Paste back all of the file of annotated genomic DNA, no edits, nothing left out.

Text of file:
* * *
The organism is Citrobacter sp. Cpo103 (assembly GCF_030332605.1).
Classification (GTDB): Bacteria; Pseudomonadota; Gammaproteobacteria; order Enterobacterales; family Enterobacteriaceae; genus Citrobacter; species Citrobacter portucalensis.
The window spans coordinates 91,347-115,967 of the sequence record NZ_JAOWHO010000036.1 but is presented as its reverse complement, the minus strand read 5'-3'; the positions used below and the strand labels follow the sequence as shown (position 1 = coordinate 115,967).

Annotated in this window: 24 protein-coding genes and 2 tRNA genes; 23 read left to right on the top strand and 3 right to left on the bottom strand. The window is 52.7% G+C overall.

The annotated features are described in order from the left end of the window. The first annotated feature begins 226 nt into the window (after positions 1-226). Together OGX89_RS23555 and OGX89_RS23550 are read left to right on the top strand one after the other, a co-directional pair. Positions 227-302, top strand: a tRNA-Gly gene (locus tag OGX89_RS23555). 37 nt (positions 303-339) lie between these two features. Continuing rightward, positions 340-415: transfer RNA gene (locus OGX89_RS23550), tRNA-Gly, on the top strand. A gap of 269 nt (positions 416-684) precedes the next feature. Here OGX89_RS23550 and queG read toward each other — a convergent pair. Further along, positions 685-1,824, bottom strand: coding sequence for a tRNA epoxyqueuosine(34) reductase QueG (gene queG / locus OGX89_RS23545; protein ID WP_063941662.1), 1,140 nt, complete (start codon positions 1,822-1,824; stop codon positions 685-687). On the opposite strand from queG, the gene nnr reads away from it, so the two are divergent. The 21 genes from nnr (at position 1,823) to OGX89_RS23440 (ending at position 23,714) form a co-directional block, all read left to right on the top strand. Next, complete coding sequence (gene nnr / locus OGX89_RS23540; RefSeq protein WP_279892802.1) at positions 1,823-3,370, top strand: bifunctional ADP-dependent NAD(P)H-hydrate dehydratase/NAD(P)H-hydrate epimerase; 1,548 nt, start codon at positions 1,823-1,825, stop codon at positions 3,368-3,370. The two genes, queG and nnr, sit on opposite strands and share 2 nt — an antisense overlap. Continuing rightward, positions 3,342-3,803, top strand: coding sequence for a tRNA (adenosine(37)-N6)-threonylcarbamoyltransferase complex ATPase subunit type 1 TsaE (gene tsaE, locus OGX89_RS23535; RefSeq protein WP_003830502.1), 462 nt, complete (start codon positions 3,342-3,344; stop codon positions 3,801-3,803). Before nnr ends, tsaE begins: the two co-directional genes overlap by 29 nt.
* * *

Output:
The organism is Citrobacter sp. Cpo103 (assembly GCF_030332605.1).
Classification (GTDB): Bacteria; Pseudomonadota; Gammaproteobacteria; order Enterobacterales; family Enterobacteriaceae; genus Citrobacter; species Citrobacter portucalensis.
The window spans coordinates 91,347-115,967 of the sequence record NZ_JAOWHO010000036.1 but is presented as its reverse complement, the minus strand read 5'-3'; the positions used below and the strand labels follow the sequence as shown (position 1 = coordinate 115,967).

Annotated in this window: 24 protein-coding genes and 2 tRNA genes; 23 read left to right on the top strand and 3 right to left on the bottom strand. The window is 52.7% G+C overall.

The annotated features are described in order from the left end of the window. The first annotated feature begins 226 nt into the window (after positions 1-226). Together OGX89_RS23555 and OGX89_RS23550 are read left to right on the top strand one after the other, a co-directional pair. Positions 227-302, top strand: a tRNA-Gly gene (locus tag OGX89_RS23555). 37 nt (positions 303-339) lie between these two features. Continuing rightward, positions 340-415: transfer RNA gene (locus OGX89_RS23550), tRNA-Gly, on the top strand. A gap of 269 nt (positions 416-684) precedes the next feature. Here OGX89_RS23550 and queG read toward each other — a convergent pair. Further along, positions 685-1,824, bottom strand: coding sequence for a tRNA epoxyqueuosine(34) reductase QueG (gene queG / locus OGX89_RS23545; protein ID WP_063941662.1), 1,140 nt, complete (start codon positions 1,822-1,824; stop codon positions 685-687). On the opposite strand from queG, the gene nnr reads away from it, so the two are divergent. The 21 genes from nnr (at position 1,823) to OGX89_RS23440 (ending at position 23,714) form a co-directional block, all read left to right on the top strand. Next, complete coding sequence (gene nnr / locus OGX89_RS23540; RefSeq protein WP_279892802.1) at positions 1,823-3,370, top strand: bifunctional ADP-dependent NAD(P)H-hydrate dehydratase/NAD(P)H-hydrate epimerase; 1,548 nt, start codon at positions 1,823-1,825, stop codon at positions 3,368-3,370. The two genes, queG and nnr, sit on opposite strands and share 2 nt — an antisense overlap. Continuing rightward, positions 3,342-3,803, top strand: coding sequence for a tRNA (adenosine(37)-N6)-threonylcarbamoyltransferase complex ATPase subunit type 1 TsaE (gene tsaE, locus OGX89_RS23535; RefSeq protein WP_003830502.1), 462 nt, complete (start codon positions 3,342-3,344; stop codon positions 3,801-3,803). Before nnr ends, tsaE begins: the two co-directional genes overlap by 29 nt.